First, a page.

- Vitamasques, from South Korea. Facial masks is a category that is exploding, and [with Vitamasques] I found a brand that is offering a wide range of very innovative masks using South Korean technology that has an offer for nearly every requirement.
- Beardburys by Carobels Cosmetics, from Spain. There are a lot of barber brands out there, but they had two new product lines that were very innovative. The first is a shampoo and a lotion for bald men with a unique applicator that massages your head as the product cleanses and moisturizers the scalp. The second is a range of home-use beard and hair colors for men.
- Apothecary Natural Skin Care by Dr. Botanicals, from the U.K. The skin-care offering is 100 percent natural and 100 percent vegan. The range is split across many variants that are easily identifiable due to [the products’] simple, bright packaging, which is a play on the scientific periodic table.
Léa Paillard, senior beauty buyer at Galeries Lafayette of France:
- Miss Kay, from Israel, and Inuwet In Unicorn We Trust, from France. For their Millennial tone.
- La Canopée, from France. For its natural skin routine.
- Foreo, from Sweden. For its great innovations regarding electro-beauty.
Rossella Di Gregorio, a buyer at Italy’s La Rinascente:
- Jeffree Star Cosmetics, from the U.S. The makeup artist was the real star of this Cosmoprof. We’d really love having the brand in our Annex.
- Vitamasques, from South Korea. South Korean beauty; we loved the “multimasking” and the texture. The sheets are very innovative.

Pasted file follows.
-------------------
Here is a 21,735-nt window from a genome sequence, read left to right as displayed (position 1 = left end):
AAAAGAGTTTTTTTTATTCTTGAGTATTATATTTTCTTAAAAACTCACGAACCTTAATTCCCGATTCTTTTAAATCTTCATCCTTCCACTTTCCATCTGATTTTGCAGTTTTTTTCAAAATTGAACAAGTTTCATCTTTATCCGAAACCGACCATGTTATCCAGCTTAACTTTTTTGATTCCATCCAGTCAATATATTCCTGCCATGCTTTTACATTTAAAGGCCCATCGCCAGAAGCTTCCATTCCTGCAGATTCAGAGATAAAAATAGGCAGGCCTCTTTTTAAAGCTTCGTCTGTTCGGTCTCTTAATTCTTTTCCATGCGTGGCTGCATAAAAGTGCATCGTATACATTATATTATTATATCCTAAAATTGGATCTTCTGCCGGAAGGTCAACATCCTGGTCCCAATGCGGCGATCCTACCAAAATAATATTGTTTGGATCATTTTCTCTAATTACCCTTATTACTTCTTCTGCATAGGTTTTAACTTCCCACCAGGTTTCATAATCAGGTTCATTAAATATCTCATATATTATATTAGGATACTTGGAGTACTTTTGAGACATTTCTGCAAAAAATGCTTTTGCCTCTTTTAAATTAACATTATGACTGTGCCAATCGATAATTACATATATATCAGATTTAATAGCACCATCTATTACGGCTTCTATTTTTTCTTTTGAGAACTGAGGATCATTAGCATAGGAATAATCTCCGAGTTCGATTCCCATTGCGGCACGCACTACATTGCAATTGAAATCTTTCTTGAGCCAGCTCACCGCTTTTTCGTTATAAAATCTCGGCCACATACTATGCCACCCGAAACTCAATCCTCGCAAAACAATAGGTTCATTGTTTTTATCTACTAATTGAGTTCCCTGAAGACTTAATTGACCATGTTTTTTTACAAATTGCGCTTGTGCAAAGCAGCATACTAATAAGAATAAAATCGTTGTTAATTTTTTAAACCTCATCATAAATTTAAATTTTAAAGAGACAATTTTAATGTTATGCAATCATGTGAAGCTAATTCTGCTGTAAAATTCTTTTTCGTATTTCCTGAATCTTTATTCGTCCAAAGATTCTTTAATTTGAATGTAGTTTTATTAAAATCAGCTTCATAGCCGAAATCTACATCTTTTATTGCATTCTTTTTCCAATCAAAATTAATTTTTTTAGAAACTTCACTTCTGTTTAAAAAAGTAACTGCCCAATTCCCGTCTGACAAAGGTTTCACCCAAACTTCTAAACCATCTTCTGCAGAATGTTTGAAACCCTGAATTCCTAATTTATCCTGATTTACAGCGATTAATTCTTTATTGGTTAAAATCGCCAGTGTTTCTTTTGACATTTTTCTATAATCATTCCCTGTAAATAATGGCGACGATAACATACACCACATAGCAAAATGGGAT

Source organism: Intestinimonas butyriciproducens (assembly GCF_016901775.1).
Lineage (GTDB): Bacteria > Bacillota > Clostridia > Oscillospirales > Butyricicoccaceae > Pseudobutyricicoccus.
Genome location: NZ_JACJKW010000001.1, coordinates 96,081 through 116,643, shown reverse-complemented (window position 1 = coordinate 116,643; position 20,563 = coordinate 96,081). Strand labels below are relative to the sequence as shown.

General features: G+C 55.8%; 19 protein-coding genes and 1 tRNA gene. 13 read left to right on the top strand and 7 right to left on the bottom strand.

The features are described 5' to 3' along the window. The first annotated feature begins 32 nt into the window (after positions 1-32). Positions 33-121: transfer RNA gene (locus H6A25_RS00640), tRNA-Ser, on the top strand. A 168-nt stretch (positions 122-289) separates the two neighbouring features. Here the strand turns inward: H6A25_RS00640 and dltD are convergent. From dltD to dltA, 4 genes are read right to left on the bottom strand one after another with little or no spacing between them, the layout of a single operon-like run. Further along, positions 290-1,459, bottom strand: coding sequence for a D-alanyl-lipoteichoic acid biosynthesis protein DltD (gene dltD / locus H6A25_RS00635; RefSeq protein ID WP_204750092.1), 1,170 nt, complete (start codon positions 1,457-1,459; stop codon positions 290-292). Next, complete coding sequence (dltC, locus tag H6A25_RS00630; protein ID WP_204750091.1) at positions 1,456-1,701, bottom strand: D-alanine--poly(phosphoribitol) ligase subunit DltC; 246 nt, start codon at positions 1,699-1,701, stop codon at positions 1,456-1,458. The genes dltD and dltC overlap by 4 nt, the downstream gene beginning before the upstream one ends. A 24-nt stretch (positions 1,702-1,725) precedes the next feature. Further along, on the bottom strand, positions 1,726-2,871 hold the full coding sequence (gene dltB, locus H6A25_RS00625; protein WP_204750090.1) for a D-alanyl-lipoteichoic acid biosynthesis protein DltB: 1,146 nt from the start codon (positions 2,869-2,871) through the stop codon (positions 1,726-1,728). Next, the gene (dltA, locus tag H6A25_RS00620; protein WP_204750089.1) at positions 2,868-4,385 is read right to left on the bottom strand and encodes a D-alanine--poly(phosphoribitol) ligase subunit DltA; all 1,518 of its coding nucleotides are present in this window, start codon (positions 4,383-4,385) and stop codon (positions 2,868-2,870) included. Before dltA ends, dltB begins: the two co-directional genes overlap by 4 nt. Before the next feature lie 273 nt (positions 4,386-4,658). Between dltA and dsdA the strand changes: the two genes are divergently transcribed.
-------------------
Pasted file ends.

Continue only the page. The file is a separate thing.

- The Lotus, from South Korea. [Chosen] for the pure and natural ingredients used and the stunning packaging.
Isabelle Sastra Janvlyn, business development manager at Indonesia’s PT Clarindotama Perdana:
- Ericson Laboratoire, from France. It’s a really innovative medical technology concept with thorough research and development on how to maintain healthy, young-looking skin without needles or procedures on your face. I tried their slim and young skin facial and can instantly see the results with [fewer] wrinkles in just 30 minutes.
- Mesauda Milano, from Italy. It’s a great range of makeup. They offer lots of new innovative beauty products, since the last time I met them, in professionally designed and [well-researched], quality material.
- Lavanda del Lago, from Italy. Everything lavender! They had a very attractive booth — I have to say — this year, all covered with homemade fresh lavender ingredients. The product variants are also very complete, and they have big potential to grow.
John Arne Ommundsen, commercial director at Solis of Norway:
- Leaders, from South Korea. [The non-woven masks] are the best of two worlds — South Korea and Switzerland. They have fun names that will create interest, like: Too much fun in the sun? and What happened last night? Leaders has a very important target group — Millennials and Generation Z.
- Dr. Botanicals, from the U.K. It’s 100 percent natural skin care. The packaging stands out on the shelves. It has a very important target group — Millennials and Generation Z — and attractive price points.
- Warew, from Japan. It’s J-beauty, and has very strict quality control. Most of its ingredients are natural. The brand has packaging that stands out on shelves.